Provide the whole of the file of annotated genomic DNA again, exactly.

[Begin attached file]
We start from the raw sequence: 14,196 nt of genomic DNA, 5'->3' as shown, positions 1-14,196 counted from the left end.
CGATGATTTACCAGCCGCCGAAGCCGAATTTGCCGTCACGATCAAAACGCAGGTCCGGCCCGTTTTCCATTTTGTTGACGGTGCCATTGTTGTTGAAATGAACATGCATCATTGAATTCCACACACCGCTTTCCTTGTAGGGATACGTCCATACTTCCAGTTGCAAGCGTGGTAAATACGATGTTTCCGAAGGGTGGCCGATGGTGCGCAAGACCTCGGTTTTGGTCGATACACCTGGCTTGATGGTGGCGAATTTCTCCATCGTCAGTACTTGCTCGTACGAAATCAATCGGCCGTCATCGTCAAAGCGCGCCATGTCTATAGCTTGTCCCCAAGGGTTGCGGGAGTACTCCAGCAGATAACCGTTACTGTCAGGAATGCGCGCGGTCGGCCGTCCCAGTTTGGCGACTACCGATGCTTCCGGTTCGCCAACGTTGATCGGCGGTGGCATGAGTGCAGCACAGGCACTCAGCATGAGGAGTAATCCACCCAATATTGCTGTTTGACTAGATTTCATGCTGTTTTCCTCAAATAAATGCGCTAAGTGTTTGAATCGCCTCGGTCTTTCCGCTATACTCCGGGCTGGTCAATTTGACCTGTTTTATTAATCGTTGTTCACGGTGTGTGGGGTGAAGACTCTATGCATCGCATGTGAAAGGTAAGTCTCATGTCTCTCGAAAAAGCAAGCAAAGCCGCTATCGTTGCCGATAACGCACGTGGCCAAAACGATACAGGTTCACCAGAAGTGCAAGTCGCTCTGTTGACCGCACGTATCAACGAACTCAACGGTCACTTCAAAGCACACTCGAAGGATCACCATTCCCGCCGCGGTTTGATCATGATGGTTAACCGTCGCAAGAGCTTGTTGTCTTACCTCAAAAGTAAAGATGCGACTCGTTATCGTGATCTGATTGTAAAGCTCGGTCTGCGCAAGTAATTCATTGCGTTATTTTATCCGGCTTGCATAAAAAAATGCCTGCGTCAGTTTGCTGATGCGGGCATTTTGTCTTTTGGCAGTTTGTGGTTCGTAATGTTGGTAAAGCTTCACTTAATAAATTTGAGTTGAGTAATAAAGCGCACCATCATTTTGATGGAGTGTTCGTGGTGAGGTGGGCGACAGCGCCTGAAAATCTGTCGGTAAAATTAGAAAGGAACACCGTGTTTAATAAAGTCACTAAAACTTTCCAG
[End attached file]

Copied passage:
We start from the raw sequence: 14,196 nt of genomic DNA, 5'->3' as shown, positions 1-14,196 counted from the left end.
CGATGATTTACCAGCCGCCGAAGCCGAATTTGCCGTCACGATCAAAACGCAGGTCCGGCCCGTTTTCCATTTTGTTGACGGTGCCATTGTTGTTGAAATGAACATGCATCATTGAATTCCACACACCGCTTTCCTTGTAGGGATACGTCCATACTTCCAGTTGCAAGCGTGGTAAATACGATGTTTCCGAAGGGTGGCCGATGGTGCGCAAGACCTCGGTTTTGGTCGATACACCTGGCTTGATGGTGGCGAATTTCTCCATCGTCAGTACTTGCTCGTACGAAATCAATCGGCCGTCATCGTCAAAGCGCGCCATGTCTATAGCTTGTCCCCAAGGGTTGCGGGAGTACTCCAGCAGATAACCGTTACTGTCAGGAATGCGCGCGGTCGGCCGTCCCAGTTTGGCGACTACCGATGCTTCCGGTTCGCCAACGTTGATCGGCGGTGGCATGAGTGCAGCACAGGCACTCAGCATGAGGAGTAATCCACCCAATATTGCTGTTTGACTAGATTTCATGCTGTTTTCCTCAAATAAATGCGCTAAGTGTTTGAATCGCCTCGGTCTTTCCGCTATACTCCGGGCTGGTCAATTTGACCTGTTTTATTAATCGTTGTTCACGGTGTGTGGGGTGAAGACTCTATGCATCGCATGTGAAAGGTAAGTCTCATGTCTCTCGAAAAAGCAAGCAAAGCCGCTATCGTTGCCGATAACGCACGTGGCCAAAACGATACAGGTTCACCAGAAGTGCAAGTCGCTCTGTTGACCGCACGTATCAACGAACTCAACGGTCACTTCAAAGCACACTCGAAGGATCACCATTCCCGCCGCGGTTTGATCATGATGGTTAACCGTCGCAAGAGCTTGTTGTCTTACCTCAAAAGTAAAGATGCGACTCGTTATCGTGATCTGATTGTAAAGCTCGGTCTGCGCAAGTAATTCATTGCGTTATTTTATCCGGCTTGCATAAAAAAATGCCTGCGTCAGTTTGCTGATGCGGGCATTTTGTCTTTTGGCAGTTTGTGGTTCGTAATGTTGGTAAAGCTTCACTTAATAAATTTGAGTTGAGTAATAAAGCGCACCATCATTTTGATGGAGTGTTCGTGGTGAGGTGGGCGACAGCGCCTGAAAATCTGTCGGTAAAATTAGAAAGGAACACCGTGTTTAATAAAGTCACTAAAACTTTCCAG